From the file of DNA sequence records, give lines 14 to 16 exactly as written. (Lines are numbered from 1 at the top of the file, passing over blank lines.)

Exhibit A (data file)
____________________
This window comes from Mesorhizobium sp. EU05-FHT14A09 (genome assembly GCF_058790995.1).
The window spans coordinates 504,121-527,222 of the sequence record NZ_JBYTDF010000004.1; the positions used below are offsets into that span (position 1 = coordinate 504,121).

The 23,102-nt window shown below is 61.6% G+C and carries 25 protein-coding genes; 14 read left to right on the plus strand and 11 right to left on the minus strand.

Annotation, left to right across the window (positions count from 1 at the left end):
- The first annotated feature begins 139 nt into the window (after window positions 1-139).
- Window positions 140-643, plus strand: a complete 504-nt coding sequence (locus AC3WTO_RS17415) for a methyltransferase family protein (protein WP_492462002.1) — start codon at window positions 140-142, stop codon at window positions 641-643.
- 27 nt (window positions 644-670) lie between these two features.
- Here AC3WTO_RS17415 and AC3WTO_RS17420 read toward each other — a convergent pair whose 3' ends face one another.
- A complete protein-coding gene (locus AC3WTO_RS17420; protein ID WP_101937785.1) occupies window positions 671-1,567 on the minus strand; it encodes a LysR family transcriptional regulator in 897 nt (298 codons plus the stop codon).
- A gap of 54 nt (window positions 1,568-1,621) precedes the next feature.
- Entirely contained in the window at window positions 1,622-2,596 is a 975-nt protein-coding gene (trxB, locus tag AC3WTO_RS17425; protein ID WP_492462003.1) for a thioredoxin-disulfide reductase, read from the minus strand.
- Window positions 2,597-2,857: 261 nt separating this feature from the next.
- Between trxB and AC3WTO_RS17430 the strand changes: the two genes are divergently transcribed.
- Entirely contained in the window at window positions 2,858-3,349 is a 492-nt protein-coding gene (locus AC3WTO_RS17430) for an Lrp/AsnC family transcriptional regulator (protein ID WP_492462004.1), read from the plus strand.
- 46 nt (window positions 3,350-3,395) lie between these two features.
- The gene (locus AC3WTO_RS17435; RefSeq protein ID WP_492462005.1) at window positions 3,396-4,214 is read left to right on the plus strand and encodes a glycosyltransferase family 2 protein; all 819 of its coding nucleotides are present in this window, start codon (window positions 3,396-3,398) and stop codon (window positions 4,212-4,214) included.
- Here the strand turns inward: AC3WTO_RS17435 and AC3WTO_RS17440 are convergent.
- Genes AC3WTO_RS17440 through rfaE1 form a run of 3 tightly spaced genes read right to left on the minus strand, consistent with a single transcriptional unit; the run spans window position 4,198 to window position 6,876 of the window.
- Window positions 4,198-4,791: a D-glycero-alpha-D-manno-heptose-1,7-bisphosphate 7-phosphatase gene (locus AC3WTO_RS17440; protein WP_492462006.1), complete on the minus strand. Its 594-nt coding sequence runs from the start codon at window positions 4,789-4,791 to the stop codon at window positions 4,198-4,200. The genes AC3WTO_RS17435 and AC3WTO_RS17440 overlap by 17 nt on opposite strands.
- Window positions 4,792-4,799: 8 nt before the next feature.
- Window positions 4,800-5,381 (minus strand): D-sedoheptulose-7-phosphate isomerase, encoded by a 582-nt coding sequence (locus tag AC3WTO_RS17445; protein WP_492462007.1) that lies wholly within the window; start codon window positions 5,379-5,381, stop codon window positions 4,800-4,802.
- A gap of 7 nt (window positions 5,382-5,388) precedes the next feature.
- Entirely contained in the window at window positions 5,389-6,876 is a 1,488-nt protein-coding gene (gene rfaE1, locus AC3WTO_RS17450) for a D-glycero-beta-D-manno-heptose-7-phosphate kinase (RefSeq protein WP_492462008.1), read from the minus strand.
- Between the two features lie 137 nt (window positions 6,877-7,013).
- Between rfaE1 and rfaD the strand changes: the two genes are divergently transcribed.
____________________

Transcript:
- Entirely contained in the window at window positions 2,858-3,349 is a 492-nt protein-coding gene (locus AC3WTO_RS17430) for an Lrp/AsnC family transcriptional regulator (protein ID WP_492462004.1), read from the plus strand.
- 46 nt (window positions 3,350-3,395) lie between these two features.
- The gene (locus AC3WTO_RS17435; RefSeq protein ID WP_492462005.1) at window positions 3,396-4,214 is read left to right on the plus strand and encodes a glycosyltransferase family 2 protein; all 819 of its coding nucleotides are present in this window, start codon (window positions 3,396-3,398) and stop codon (window positions 4,212-4,214) included.